Something about Fourteen, a drama about the unique connection between close friends over time, feels downright retro. It’s not a period piece, but it’s as if it was made in another era, the filmmaking, acting and cinematography all sparse, bone dry and as if improvised.
Back in the mid-to-late 2000s, we called that “mumblecore.” Seeing something like it again in a film ten years after that movement’s moment all but dried up is as jarring as it is intriguing. Whether this is what filmmaker Dan Sallitt was going for is uncertain, but the result is a sometimes interesting, minimalistic exploration of a relationship stretched thin over the passage of time and diverging circumstances.
Jo (Norma Kuhling) and Mara (Tallie Medel) are longtime friends, now young adults starting their lives and careers in New York City. Jo is a social worker; Mara works with kids. Jo struggles with mental illness and the instability it causes in her life; Mara tries to help where she can, while living her own more predictable life. We watch snippets of their lives unfold sans context or backstory, and often without so much as second camera angle in any given scene. This sparseness makes it hard, for at least the first half of the film, to connect with either of them, or to understand how or why their connection is as strong as it is.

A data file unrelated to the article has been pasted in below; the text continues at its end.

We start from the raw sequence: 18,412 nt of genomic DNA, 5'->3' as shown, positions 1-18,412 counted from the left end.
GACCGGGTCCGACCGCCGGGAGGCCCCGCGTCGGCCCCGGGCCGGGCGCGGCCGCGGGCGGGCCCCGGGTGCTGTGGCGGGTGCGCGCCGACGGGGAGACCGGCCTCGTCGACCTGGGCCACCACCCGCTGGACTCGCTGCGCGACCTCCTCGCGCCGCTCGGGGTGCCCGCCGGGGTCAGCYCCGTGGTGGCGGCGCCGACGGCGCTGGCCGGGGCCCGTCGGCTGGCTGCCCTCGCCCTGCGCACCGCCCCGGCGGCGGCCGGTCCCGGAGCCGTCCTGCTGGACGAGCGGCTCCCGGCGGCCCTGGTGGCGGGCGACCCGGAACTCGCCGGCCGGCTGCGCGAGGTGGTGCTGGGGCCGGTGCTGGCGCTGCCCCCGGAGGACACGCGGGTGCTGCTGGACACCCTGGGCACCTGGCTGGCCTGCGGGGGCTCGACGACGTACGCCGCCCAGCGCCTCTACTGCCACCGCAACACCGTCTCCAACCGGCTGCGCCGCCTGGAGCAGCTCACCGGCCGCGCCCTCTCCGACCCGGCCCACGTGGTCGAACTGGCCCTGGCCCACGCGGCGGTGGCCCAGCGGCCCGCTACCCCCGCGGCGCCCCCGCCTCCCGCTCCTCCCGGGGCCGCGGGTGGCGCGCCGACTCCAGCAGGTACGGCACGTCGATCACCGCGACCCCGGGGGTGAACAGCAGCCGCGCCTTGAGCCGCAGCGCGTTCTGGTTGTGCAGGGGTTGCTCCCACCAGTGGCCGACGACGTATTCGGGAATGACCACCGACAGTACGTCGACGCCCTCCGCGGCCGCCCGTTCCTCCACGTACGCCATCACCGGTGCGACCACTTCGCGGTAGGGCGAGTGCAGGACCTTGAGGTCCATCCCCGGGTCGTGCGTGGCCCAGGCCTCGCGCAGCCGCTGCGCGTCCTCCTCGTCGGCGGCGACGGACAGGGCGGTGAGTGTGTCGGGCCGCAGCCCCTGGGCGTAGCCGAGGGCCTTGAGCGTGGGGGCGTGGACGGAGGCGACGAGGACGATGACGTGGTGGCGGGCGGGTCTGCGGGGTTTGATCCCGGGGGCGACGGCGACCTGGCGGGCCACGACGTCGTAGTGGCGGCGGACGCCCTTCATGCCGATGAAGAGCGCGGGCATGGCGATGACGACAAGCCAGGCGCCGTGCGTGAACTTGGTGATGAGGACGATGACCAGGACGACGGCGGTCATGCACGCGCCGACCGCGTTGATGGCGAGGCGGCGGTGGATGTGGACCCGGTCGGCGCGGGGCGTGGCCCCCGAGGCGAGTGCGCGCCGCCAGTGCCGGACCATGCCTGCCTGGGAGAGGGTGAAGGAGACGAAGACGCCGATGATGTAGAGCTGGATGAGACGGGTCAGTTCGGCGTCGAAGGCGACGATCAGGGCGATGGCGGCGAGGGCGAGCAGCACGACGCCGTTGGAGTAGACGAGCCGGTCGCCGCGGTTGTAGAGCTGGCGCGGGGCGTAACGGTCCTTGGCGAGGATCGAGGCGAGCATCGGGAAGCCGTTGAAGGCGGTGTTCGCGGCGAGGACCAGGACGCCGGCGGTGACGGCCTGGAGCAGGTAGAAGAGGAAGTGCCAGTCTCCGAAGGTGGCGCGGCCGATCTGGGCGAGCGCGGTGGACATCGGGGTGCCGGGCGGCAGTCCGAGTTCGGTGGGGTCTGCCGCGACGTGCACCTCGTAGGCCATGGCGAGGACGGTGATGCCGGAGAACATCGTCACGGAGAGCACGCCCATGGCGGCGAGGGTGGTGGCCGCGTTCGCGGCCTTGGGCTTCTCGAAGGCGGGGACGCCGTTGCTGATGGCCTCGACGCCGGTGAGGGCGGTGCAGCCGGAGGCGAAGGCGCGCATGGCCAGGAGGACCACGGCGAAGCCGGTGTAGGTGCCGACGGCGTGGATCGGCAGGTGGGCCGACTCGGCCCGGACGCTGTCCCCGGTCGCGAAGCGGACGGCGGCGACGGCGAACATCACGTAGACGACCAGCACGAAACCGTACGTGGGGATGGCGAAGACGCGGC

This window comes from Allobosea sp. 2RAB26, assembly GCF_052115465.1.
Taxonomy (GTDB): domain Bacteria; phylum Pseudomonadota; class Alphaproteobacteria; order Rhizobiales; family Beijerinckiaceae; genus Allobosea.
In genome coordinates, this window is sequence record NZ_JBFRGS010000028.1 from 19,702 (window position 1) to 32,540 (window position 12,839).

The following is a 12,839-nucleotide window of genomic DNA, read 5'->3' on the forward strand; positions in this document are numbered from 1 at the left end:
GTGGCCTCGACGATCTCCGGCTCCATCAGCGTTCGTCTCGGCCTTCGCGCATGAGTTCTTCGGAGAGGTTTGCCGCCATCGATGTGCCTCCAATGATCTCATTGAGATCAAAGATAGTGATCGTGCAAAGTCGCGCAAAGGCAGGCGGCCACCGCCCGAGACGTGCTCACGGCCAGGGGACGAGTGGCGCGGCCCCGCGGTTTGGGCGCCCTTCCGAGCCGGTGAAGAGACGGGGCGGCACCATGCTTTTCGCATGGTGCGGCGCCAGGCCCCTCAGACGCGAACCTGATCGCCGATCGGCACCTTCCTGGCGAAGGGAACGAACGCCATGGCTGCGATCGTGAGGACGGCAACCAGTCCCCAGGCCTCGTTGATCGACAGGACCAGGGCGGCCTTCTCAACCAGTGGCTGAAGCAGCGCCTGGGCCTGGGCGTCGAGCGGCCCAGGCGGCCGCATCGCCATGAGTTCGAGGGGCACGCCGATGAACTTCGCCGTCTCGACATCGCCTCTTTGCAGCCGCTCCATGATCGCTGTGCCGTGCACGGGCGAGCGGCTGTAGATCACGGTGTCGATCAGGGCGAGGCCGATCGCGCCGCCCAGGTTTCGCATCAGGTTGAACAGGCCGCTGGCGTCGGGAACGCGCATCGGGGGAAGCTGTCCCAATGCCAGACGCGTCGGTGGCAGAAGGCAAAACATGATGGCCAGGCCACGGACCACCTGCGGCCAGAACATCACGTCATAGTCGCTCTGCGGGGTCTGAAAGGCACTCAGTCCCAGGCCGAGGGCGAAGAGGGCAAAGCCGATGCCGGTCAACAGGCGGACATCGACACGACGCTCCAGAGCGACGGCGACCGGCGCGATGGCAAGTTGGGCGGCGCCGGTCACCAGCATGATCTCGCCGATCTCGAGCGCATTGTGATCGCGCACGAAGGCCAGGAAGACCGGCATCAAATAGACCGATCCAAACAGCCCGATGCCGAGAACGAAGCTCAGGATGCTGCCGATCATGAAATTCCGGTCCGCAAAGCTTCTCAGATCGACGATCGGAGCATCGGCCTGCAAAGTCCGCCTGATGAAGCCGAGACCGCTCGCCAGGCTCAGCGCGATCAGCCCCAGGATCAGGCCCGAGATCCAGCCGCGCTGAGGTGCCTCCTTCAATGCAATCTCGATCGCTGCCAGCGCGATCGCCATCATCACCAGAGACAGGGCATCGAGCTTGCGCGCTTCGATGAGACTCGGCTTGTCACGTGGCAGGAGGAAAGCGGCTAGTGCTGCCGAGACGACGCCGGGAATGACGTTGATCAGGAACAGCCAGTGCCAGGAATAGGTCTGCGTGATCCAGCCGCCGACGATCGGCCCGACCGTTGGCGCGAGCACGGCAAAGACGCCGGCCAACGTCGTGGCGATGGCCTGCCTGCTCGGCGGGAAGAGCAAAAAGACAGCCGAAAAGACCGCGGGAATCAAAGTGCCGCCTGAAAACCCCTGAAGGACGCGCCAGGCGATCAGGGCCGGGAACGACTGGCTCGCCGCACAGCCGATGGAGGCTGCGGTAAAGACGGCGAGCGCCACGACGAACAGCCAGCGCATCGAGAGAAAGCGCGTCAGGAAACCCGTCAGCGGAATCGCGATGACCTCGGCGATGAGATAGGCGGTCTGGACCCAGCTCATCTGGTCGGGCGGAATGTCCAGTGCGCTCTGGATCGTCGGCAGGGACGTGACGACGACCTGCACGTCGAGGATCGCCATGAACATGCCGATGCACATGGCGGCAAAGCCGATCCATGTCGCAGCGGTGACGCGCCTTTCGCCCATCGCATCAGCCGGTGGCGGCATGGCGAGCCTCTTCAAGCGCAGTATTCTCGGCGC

Sallitt uses the thin structure to his advantage to express the passage of time; a decade goes by in the span of an hour and a half, as markers big and small indicate the changes of early adulthood. From slightly different haircuts to better apartments to the birth of Mara’s daughter, Fourteen takes the viewer on a journey as these two women figure out how they fit in each other’s lives (or don’t). By the second half of the film, Jo’s breaks are becoming more intense and Mara’s ability to help is waning, triggering a guilt that she can’t do more. Once Kuhling and Medel muster some emotion, their tense, fraying relationship actually becomes quite relatable—how does friendship transition from one phase of life to another, and do we even want it to?
Fourteen isn’t a film to get lost in—there isn’t enough of it there to make that possible. But with its nod to a bygone genre (one even those associated with it tend to rebuke), the narrative offers glimpses of a relationship that meant something once, one that endures even as its players evolve. If its scarcity doesn’t scare you away, that relationship—absent any frills (and sometimes any emotion)—is ultimately something universally understandable.